Chronic respiratory failure results in carbon dioxide retention due to respiratory insufficiency [25, 26], We found that there was a more severe airflow limitation in the carbon dioxide retention group. In the image data for this group, we found a more obvious increase in the lung volume and the emphysema index, and that the mean lung density was lower, suggesting that there was not only excessive expansion of dynamic lung, but also more physical damage to the lung involved in the pathological process.

Clinical strategies for AECOPD include: treatment of the primary disease, controlled oxygen therapy, and the use of an invasive or non-invasive ventilator to improve lung ventilation. Current clinical treatment is partial to improving lung ventilation, while putting less emphasis on changes in the pulmonary parenchyma. However, better carbon dioxide removal has been a topic of growing interest in recent years, and a new approach involves extracorporeal venous CO2 removal [2729].

Carbon dioxide retention in the body can cause harm that is multi-system and widespread. Clinical emphasis is on the treatment of hypoxia, but there is an attitude of tolerance to carbon dioxide retention. Clinicians should recognize that carbon dioxide retention will increase the hypoxic damage to multiple tissues [30, 31]. Hypervolemic respiratory failure noninvasive ventilation (NIV) treatment is the primary method of clinical management and, based several large studies [32, 33], it is reasonable to use a higher level of partial pressure of carbon dioxide to determine NIV use. Our study focused on the parameters of pulmonary function and imaging that would be valuable when carbon dioxide retention was elevated, so the cutoff partial pressure of carbon dioxide was chosen as 45 mmHg.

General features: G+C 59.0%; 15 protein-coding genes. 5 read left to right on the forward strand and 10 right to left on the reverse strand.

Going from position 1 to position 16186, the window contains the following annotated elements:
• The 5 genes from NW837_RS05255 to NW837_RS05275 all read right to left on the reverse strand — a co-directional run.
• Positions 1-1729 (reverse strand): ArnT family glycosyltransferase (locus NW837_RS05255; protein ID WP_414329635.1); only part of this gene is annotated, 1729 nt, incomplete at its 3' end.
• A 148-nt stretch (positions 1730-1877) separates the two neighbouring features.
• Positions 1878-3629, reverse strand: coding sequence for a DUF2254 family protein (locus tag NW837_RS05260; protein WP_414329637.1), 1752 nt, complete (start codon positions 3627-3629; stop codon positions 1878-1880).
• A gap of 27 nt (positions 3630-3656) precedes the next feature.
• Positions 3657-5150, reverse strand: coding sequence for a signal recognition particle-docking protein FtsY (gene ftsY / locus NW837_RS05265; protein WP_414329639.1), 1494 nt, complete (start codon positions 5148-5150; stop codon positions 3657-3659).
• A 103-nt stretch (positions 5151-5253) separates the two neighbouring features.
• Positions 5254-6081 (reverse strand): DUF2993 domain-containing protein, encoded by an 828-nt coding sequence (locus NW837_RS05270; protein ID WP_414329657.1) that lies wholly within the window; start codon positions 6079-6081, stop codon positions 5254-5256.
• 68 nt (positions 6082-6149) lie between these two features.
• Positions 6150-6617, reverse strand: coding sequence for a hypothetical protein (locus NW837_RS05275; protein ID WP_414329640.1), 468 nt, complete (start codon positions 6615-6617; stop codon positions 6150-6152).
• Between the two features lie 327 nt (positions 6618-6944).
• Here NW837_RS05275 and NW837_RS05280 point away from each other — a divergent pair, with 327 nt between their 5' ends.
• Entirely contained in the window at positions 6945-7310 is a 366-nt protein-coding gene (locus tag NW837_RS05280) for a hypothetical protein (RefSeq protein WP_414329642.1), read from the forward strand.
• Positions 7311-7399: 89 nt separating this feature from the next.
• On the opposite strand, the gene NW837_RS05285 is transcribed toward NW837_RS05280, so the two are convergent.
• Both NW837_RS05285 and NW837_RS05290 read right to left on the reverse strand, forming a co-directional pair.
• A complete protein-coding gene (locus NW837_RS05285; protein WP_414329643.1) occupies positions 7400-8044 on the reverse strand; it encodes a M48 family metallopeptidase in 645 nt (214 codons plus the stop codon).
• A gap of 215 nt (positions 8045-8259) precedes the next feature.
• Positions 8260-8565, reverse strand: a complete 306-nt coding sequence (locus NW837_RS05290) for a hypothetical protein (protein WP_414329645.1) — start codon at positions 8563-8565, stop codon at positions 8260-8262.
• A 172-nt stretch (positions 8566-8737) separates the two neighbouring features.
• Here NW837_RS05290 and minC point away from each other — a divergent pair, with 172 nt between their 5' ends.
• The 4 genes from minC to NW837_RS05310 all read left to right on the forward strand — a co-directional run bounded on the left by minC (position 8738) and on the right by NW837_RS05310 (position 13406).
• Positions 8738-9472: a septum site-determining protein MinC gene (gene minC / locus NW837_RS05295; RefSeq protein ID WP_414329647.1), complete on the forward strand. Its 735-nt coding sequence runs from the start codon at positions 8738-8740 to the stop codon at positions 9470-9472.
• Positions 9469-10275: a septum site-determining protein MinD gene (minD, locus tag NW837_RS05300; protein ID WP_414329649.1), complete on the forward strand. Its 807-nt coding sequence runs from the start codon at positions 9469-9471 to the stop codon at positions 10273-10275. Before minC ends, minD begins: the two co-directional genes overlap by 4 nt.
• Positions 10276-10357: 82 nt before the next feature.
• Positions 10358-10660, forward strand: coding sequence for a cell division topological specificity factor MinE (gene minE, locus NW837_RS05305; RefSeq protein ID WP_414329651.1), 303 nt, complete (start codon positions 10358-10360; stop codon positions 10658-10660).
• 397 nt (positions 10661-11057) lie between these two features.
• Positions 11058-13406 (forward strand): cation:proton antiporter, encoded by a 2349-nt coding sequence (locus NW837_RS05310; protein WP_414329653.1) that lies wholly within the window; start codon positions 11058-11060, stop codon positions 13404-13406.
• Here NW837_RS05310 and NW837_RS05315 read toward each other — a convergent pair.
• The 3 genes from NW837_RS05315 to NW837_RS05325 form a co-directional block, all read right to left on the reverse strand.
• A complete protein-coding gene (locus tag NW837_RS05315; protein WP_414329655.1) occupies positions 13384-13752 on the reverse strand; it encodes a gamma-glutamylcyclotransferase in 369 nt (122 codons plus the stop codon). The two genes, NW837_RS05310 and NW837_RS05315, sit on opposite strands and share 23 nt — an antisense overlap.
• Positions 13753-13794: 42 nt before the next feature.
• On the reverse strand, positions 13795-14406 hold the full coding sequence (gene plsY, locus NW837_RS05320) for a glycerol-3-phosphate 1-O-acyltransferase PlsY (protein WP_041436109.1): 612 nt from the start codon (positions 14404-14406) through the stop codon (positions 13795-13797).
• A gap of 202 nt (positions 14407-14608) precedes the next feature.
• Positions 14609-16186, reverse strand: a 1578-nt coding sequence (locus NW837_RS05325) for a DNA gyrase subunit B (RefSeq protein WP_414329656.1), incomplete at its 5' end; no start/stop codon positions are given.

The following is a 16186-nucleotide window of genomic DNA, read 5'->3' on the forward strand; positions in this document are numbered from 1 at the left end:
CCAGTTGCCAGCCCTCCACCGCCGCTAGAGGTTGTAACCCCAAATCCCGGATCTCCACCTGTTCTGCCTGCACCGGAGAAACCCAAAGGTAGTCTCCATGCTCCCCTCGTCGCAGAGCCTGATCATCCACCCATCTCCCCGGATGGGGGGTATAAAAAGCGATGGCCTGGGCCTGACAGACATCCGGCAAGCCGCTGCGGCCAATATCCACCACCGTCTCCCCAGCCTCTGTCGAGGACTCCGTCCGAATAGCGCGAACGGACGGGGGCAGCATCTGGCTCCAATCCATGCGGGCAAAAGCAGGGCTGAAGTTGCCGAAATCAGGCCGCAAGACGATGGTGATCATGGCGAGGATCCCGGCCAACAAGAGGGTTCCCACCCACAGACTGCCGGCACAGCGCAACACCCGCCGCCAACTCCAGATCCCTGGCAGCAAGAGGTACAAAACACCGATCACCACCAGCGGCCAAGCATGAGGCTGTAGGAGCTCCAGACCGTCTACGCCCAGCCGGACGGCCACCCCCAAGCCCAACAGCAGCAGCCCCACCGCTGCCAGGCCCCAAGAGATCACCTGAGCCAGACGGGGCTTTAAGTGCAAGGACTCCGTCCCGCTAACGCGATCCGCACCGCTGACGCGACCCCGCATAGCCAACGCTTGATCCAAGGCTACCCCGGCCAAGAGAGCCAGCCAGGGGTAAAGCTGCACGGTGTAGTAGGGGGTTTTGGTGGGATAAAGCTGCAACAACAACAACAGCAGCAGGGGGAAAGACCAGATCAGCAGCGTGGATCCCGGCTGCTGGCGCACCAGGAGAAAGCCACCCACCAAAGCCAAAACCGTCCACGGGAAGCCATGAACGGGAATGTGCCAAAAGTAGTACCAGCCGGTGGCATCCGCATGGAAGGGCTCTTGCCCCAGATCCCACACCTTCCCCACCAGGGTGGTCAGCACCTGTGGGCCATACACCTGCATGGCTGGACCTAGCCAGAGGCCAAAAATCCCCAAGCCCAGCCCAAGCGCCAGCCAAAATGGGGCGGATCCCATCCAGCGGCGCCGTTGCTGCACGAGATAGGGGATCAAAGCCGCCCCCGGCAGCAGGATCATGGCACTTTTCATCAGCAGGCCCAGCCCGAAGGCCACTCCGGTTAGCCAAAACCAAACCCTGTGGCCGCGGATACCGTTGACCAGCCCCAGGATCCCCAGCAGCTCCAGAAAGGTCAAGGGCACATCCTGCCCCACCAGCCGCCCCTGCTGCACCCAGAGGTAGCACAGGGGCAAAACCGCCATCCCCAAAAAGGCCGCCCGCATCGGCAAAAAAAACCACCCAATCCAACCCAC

The characteristics of COPD populations with carbon dioxide retention are typically not of concern. Most studies focus on the COPD populations based on pulmonary function grading. In contrast, our research is novel because we focused on a particular population with specific clinical features, and so were able to obtain some valuable results. However, the present study is not without limitations. It is only assumed that persistent carbon dioxide retention and transient carbon dioxide retention are different, but there are no observations for the longitudinal outcomes of these conditions. Secondly, the sample size was small. To address these issues, more research is needed to explore the features of carbon dioxide retention in patients with AECOPD.